Dirty Surfaces In Your Home…And How to Get Them Clean

Dirty Surfaces In Your Home…And How to Get Them Clean

Everyone has their own personal standard of clean when it comes to their home. One person might spend 45 minutes steam cleaning their kitchen countertops while another may haphazardly spritz a surface with disinfectant and hope for the best. One thing is certain: cleaning a home is time consuming, and just when you think everything’s finally clean…life happens. Pets track in mud. Kids spill apple juice in their bedroom…and don’t tell you about it. That darling flea-market curio cabinet is – surprise! – filled with dust and debris. The surfaces in your home start to get dirty the second you’re finished cleaning them. What if there was a better way, that didn’t mean more time or more chemicals – it simply meant the air and surfaces in your home were continuously being treated without any extra elbow grease on your part?

Dirty Surfaces

Some of the germiest, nastiest surfaces in your home are the ones you probably touch the most often.

The most germ infested places in your home are the towels in your kitchen and bathroom.

A May 2014 University of Arizona study funded by Kimberly-Clark Corporation found that 89 percent of kitchen rags carried coliform bacteria, which is found in both animal and human digestive tracts. Twenty-five percent of the towels tested positive for E. coli! 

Did you also know?

  • A toilet bowl has about 3.2 million bacteria per square inch. The handle itself has around 83.
  • In fact, the 3 – 6 foot radius around your toilet? Is super-gross. (And yes, that radius includes your toothbrush holder. So you might want to rethink its location.)
  • That bathroom hand towel? That you just dried your clean hands on? Likely a germ-magnet, since germs thrive in moist environments. Wash hand towels often. (Tip: Use a Laundry Pro to get towels, clothes and linens clean and sanitized. You won’t even need hot water or detergent. How cool is that?)
  • The kitchen faucet handle has about 13,227 bacteria per square inch. (More than twice what your bathroom faucet handle has, by the way.)
  • Microwave button pad? About 214 bacteria per square inch.
  • Kitchen countertop? 488 bacteria per square inch.

Your Carpet Is Dirty Too

And then there’s the issue of your carpet. According to an article in Men’s Health, research published in 2001 found an average indoor carpet to be about 4,000 times dirtier than a toilet seat, with about 200,000 bacteria per square inch.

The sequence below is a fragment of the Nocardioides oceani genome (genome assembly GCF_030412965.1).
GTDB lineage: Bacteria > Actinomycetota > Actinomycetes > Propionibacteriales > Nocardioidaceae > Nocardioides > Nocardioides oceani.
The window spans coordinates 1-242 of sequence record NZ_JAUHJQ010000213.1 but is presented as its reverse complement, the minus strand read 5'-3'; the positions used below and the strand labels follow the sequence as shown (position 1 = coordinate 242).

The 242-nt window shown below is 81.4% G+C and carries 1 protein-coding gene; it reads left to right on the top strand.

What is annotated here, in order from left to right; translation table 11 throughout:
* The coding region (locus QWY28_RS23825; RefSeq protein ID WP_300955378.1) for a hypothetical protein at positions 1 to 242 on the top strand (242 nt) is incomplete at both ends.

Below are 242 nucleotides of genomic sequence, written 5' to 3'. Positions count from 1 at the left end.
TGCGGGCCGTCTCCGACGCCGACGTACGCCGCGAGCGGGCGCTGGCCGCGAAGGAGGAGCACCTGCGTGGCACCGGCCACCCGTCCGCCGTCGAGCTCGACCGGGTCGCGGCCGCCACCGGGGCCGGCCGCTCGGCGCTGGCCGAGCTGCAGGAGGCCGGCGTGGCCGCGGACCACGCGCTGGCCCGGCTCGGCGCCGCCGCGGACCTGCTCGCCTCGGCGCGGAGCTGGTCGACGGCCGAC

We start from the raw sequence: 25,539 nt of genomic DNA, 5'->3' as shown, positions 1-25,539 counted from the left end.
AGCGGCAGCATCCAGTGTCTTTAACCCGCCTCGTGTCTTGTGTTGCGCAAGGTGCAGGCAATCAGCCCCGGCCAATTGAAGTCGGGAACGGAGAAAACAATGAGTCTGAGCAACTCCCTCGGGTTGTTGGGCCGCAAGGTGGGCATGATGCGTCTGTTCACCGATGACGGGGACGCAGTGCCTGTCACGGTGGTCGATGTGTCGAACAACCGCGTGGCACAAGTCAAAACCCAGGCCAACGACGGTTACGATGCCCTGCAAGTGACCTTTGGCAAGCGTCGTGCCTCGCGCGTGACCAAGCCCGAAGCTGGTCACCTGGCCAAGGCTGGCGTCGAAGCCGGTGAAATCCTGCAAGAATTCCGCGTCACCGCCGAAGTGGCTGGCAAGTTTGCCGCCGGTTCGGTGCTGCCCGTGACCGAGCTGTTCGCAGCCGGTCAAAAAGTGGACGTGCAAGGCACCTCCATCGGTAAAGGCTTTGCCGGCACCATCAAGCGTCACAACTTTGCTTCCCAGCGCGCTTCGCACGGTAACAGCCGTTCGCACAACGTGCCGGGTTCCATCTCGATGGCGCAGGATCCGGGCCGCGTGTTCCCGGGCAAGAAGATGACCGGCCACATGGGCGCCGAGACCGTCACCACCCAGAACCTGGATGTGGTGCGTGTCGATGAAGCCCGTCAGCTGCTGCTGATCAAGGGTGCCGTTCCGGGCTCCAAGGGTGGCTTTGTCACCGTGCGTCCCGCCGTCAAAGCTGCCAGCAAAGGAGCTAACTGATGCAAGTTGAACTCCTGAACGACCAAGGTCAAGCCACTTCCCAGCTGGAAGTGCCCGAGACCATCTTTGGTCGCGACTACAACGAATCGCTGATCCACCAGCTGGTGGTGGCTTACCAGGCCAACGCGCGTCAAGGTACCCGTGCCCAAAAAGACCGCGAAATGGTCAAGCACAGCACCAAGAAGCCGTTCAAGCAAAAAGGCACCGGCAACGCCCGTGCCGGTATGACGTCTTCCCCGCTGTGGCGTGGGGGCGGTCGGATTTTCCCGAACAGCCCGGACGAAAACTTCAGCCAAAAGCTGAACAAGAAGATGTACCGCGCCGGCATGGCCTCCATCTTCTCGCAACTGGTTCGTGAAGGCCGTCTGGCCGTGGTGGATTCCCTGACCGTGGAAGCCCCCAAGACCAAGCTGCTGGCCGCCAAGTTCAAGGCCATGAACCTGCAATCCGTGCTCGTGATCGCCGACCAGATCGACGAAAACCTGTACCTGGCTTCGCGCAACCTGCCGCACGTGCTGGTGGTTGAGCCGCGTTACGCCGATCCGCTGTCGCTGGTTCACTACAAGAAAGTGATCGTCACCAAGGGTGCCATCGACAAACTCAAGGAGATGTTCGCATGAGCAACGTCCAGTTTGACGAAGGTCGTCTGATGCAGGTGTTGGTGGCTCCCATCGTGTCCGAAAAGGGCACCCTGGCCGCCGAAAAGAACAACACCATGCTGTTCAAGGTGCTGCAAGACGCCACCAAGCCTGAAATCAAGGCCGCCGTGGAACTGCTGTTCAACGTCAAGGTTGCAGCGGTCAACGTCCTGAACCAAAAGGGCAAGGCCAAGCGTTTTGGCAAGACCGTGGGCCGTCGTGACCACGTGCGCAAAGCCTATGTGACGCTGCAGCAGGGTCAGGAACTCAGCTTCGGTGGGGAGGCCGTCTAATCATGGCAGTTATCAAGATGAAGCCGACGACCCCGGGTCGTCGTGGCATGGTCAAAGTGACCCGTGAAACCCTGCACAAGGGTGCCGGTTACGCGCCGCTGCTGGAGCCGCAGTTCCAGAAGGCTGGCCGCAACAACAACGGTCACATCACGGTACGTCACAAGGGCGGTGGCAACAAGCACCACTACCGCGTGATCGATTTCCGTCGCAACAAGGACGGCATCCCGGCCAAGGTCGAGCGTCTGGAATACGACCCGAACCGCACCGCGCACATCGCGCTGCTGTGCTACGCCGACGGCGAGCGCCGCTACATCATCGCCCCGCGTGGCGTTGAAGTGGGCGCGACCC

And what are you bringing into your home? The National Center For Healthy Housing (NCHH) asserts that outdoor debris from clothing and shoes works deep into carpet fibers, creating a reservoir of allergens that can adversely affect nearly 40 percent of Americans. Additionally, you’ve likely got thousands of dead human skin cells in your carpet, which serve as food for dust mites, according to the NCHH. Carpets can also trap pet hair, which can mean unpleasant odors, dander and it’s an eyesore as well.

Regular vacuuming and carpet shampooing can dramatically cut down on the amount of dirt, grit, bacteria and allergens that can build up in the carpeting of your home.

Our Solution

We like to think of our Lux Guardian Platinum canister vacuum and the Lux Floor Pro Shampooer as the dynamic duo of floor cleaning. The Lux Guardian Platinum is an exceptionally quiet vacuum with a high-powered motor and two sealed HEPA filters, ensuring the tiniest contaminants are captured and only clean air is released. Our Lux Floor Pro features a balanced triple-brush system to effectively shampoo, wax or polish your floor surfaces. Its unique Circular Dry Foam Method of cleaning removes more soil with less water, and when used with our Turbo Shampoo, the Lux Floor Pro offers a quick-dry solution that helps prevent the growth of mold and mildew, leaving your carpets fresh and residue-free.

 

 

4 thoughts on “Dirty Surfaces In Your Home…And How to Get Them Clean

  1. Thank you for sharing! HEPA filter vacuums work so much better than the traditional ones since those just make dirt float in the air. You have photos of how your carpet looks afterwards?

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